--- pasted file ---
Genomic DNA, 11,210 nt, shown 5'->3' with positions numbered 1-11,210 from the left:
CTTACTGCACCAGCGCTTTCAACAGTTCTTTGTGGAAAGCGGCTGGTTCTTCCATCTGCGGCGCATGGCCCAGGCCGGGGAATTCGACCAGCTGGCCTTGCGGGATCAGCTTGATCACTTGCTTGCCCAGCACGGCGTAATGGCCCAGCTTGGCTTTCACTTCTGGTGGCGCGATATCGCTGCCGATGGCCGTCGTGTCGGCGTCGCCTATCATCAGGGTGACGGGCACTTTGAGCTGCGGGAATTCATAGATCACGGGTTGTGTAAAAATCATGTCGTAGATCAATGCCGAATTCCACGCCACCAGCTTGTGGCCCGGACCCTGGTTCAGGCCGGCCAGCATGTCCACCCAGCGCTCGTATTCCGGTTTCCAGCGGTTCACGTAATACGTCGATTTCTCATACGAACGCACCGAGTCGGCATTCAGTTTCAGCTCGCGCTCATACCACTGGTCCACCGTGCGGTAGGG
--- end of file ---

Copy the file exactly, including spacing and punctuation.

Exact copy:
Genomic DNA, 11,210 nt, shown 5'->3' with positions numbered 1-11,210 from the left:
CTTACTGCACCAGCGCTTTCAACAGTTCTTTGTGGAAAGCGGCTGGTTCTTCCATCTGCGGCGCATGGCCCAGGCCGGGGAATTCGACCAGCTGGCCTTGCGGGATCAGCTTGATCACTTGCTTGCCCAGCACGGCGTAATGGCCCAGCTTGGCTTTCACTTCTGGTGGCGCGATATCGCTGCCGATGGCCGTCGTGTCGGCGTCGCCTATCATCAGGGTGACGGGCACTTTGAGCTGCGGGAATTCATAGATCACGGGTTGTGTAAAAATCATGTCGTAGATCAATGCCGAATTCCACGCCACCAGCTTGTGGCCCGGACCCTGGTTCAGGCCGGCCAGCATGTCCACCCAGCGCTCGTATTCCGGTTTCCAGCGGTTCACGTAATACGTCGATTTCTCATACGAACGCACCGAGTCGGCATTCAGTTTCAGCTCGCGCTCATACCACTGGTCCACCGTGCGGTAGGG